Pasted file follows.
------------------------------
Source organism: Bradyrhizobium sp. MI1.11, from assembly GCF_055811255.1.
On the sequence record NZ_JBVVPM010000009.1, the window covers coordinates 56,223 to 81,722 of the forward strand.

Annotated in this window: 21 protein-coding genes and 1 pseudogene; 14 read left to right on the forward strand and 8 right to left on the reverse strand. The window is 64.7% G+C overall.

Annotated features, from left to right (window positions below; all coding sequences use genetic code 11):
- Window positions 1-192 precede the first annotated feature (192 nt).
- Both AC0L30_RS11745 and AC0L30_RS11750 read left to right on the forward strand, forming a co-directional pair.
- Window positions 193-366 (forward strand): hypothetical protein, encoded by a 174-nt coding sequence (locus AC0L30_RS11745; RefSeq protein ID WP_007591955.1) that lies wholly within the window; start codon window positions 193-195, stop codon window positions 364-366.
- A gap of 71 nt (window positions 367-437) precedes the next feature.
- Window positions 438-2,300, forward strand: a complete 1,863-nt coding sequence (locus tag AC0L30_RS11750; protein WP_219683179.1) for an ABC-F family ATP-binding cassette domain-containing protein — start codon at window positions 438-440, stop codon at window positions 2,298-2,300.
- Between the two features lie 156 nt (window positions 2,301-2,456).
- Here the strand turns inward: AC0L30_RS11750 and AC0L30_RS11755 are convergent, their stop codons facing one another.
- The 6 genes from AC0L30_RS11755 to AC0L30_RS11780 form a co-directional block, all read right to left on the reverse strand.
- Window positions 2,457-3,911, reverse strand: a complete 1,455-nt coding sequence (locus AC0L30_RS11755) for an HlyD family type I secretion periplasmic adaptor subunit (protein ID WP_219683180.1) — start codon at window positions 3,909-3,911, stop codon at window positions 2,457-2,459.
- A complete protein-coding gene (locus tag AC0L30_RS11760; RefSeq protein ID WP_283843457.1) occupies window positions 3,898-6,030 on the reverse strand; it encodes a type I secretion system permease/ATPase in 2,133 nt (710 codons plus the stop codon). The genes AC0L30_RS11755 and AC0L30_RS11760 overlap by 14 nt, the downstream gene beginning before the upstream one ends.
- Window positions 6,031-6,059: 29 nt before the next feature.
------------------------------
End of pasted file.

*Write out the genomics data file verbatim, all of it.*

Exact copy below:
Source organism: Bradyrhizobium sp. MI1.11, from assembly GCF_055811255.1.
On the sequence record NZ_JBVVPM010000009.1, the window covers coordinates 56,223 to 81,722 of the forward strand.

Annotated in this window: 21 protein-coding genes and 1 pseudogene; 14 read left to right on the forward strand and 8 right to left on the reverse strand. The window is 64.7% G+C overall.

Annotated features, from left to right (window positions below; all coding sequences use genetic code 11):
- Window positions 1-192 precede the first annotated feature (192 nt).
- Both AC0L30_RS11745 and AC0L30_RS11750 read left to right on the forward strand, forming a co-directional pair.
- Window positions 193-366 (forward strand): hypothetical protein, encoded by a 174-nt coding sequence (locus AC0L30_RS11745; RefSeq protein ID WP_007591955.1) that lies wholly within the window; start codon window positions 193-195, stop codon window positions 364-366.
- A gap of 71 nt (window positions 367-437) precedes the next feature.
- Window positions 438-2,300, forward strand: a complete 1,863-nt coding sequence (locus tag AC0L30_RS11750; protein WP_219683179.1) for an ABC-F family ATP-binding cassette domain-containing protein — start codon at window positions 438-440, stop codon at window positions 2,298-2,300.
- Between the two features lie 156 nt (window positions 2,301-2,456).
- Here the strand turns inward: AC0L30_RS11750 and AC0L30_RS11755 are convergent, their stop codons facing one another.
- The 6 genes from AC0L30_RS11755 to AC0L30_RS11780 form a co-directional block, all read right to left on the reverse strand.
- Window positions 2,457-3,911, reverse strand: a complete 1,455-nt coding sequence (locus AC0L30_RS11755) for an HlyD family type I secretion periplasmic adaptor subunit (protein ID WP_219683180.1) — start codon at window positions 3,909-3,911, stop codon at window positions 2,457-2,459.
- A complete protein-coding gene (locus tag AC0L30_RS11760; RefSeq protein ID WP_283843457.1) occupies window positions 3,898-6,030 on the reverse strand; it encodes a type I secretion system permease/ATPase in 2,133 nt (710 codons plus the stop codon). The genes AC0L30_RS11755 and AC0L30_RS11760 overlap by 14 nt, the downstream gene beginning before the upstream one ends.
- Window positions 6,031-6,059: 29 nt before the next feature.